Worst Typhoon Hits Japan in Recent History (as of Oct. 13 at 9PM in U.S. Pacific Time)

A partial collapse of levees in the Chikuma River causes floods in residential areas in the city of Nagano. (Source: FNN Prime Time Online)

Bullet trains of Hokuriku Shinkansen Line were submerged at East Japan Railway’s Shinkansen yard in the city of Nagano. (Source: Sankei News)

The 19th Typhoon of 2019 or Typhoon Hagibis tore through Japan’s main island of Honshu on October 12 and 13 causing massive river flood, killing 45 and leaving 17 unaccounted for as of Oct. 14 in Japan Time.

Cities and towns across the county  – including in Nagano, Niigata, Miyagi, Fukushima, Ibaraki, Kanagawa and Saitama prefectures – were inundated by flood waters after levees failed in the face of record rainfall, forcing many people to abandon submerged homes.

Rescue efforts were hindered after more than 20 rivers in central and northeastern Japan burst their banks and dozens more overflowed although their banks still in tact.

The damage could worsen in the coming days as the water levels may rise along flooded rivers.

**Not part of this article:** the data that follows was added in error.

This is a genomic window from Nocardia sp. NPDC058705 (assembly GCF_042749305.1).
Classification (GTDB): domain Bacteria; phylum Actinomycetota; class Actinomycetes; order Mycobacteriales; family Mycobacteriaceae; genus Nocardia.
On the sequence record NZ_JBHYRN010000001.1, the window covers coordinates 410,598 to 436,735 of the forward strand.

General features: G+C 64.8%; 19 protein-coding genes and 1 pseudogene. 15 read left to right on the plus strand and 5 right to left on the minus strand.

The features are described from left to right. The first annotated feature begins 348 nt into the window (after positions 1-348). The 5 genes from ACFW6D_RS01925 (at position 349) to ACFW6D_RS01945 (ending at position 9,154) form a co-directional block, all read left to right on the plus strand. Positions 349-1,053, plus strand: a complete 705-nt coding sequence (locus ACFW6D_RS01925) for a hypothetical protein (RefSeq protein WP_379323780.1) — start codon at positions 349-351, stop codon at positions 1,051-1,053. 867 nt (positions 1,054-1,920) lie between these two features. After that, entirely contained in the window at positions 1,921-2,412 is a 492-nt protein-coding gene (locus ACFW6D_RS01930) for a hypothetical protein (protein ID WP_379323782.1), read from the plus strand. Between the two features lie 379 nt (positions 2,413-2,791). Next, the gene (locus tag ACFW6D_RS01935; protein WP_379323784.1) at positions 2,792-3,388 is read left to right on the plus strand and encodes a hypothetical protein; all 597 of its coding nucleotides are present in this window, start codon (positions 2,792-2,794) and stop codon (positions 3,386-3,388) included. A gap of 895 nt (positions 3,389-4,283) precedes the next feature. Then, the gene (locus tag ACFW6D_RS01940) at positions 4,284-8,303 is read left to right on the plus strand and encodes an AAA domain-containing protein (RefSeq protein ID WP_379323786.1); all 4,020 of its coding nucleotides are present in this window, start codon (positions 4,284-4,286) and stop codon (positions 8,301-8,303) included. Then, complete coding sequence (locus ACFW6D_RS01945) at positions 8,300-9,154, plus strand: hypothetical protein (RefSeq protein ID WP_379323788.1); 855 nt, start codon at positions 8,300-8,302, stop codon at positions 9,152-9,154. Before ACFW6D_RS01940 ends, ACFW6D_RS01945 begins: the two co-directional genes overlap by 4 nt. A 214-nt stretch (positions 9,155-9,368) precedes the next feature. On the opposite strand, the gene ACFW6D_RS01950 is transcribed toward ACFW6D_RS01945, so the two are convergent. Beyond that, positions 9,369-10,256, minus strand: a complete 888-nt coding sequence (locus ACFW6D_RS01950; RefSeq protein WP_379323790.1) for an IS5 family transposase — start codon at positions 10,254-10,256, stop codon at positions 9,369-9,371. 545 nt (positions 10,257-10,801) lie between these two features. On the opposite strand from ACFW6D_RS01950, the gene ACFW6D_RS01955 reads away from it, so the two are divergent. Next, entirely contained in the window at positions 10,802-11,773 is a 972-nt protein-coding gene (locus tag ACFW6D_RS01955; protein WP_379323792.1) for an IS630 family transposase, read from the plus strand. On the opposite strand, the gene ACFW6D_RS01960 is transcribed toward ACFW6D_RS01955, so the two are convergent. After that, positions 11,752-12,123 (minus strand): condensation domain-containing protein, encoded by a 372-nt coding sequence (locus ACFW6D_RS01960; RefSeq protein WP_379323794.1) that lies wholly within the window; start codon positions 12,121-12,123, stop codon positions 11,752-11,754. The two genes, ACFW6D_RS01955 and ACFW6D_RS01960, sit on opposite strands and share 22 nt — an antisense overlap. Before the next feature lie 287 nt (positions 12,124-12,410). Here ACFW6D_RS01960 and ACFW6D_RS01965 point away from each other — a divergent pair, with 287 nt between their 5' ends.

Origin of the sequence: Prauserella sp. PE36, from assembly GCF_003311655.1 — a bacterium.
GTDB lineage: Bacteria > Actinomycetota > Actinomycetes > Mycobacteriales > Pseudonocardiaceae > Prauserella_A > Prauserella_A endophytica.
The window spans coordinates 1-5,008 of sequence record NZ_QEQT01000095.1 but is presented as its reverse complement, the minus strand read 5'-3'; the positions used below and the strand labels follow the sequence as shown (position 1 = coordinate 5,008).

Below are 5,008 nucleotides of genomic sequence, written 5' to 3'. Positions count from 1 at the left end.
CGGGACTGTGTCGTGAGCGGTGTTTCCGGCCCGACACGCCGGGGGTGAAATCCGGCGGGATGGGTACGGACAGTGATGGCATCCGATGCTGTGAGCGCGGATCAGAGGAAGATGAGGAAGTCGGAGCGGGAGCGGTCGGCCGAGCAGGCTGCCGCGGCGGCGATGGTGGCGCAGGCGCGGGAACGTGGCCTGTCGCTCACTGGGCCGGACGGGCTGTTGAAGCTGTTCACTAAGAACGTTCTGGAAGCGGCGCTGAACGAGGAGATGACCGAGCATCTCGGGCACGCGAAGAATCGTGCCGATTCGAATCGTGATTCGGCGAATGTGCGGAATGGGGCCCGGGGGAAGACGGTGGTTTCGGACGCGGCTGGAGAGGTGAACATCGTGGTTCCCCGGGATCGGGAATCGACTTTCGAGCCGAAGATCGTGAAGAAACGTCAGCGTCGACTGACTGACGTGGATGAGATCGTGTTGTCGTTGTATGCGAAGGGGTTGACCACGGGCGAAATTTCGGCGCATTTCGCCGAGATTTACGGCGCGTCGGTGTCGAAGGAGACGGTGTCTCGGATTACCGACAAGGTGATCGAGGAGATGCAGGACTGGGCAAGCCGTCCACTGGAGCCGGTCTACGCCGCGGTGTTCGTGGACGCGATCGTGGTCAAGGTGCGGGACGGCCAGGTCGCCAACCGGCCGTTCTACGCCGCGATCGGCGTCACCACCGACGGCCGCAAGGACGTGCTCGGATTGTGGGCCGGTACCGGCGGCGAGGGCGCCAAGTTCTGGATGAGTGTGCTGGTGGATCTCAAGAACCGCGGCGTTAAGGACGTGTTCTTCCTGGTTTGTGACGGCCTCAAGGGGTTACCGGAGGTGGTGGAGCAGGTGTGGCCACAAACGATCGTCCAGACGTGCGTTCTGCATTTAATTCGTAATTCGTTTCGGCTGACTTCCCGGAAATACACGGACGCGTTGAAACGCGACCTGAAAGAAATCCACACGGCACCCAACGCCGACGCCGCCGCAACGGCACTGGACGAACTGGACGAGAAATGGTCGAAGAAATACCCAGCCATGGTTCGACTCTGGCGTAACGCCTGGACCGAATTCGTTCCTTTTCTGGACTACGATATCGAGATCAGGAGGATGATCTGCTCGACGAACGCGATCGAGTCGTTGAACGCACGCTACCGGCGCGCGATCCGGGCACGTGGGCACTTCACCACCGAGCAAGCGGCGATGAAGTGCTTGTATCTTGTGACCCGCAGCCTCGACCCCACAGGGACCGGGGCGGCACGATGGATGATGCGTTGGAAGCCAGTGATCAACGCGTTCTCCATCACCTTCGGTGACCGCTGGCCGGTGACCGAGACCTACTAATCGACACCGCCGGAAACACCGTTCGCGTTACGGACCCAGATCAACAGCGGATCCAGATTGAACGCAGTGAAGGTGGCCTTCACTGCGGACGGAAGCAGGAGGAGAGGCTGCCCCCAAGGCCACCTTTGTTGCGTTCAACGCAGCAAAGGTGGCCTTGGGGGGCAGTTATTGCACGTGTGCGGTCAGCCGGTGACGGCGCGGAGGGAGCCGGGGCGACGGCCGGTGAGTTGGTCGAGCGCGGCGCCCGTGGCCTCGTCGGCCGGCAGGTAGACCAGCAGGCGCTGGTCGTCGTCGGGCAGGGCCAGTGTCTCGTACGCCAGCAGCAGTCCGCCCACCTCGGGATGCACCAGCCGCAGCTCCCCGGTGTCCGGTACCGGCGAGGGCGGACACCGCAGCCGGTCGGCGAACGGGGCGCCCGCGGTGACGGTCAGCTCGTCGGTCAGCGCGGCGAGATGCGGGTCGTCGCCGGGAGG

The Chikuma River in Nagano Prefecture inundated residential neighborhoods in the cities of Nagano and Chikuma. Flood waters engulfed houses and left about 360 people stranded. Firefighters and Self-Defense Forces personnel rescued residents trapped in their homes using helicopters and rafts.

Emergency evacuation centers were opened at numerous locations.

A fleet of bullet trains were also submerged at a railway yard in the city of Nagano as a result of the levees collapsing along the Chikuma River. Ten trains on the Hokuriku Shinkansen Line connecting Tokyo and Kanazawa, Ishikawa Prefecture, were affected. The 10 trains, made up of a total of 120 carriages, represent a third of the trains on the Hokuriku Shinkansen Line.

East Japan Railway Co. said that it has no idea when operations on the line will be resumed. For the time being, East Japan Railway has decided to operate the line with the remaining trains between Tokyo and Nagano. The trains connecting Kanazawa and Toyama were operating normally by West Japan Railway Co.

On Oct, 13 in Iwaki, Fukushima Prefecture, a helicopter rescue mission failed and caused the death of a 77-year-old woman. A Tokyo Fire Department helicopter accidentally dropped the woman about 40 meters to the ground because her rescuers did not properly attach her to the rope when they were attempting to winch her to safety.

The storm was so strong that it caused a Panamanian cargo ship to sink in Tokyo Bay on Oct. 12 night, killing five people.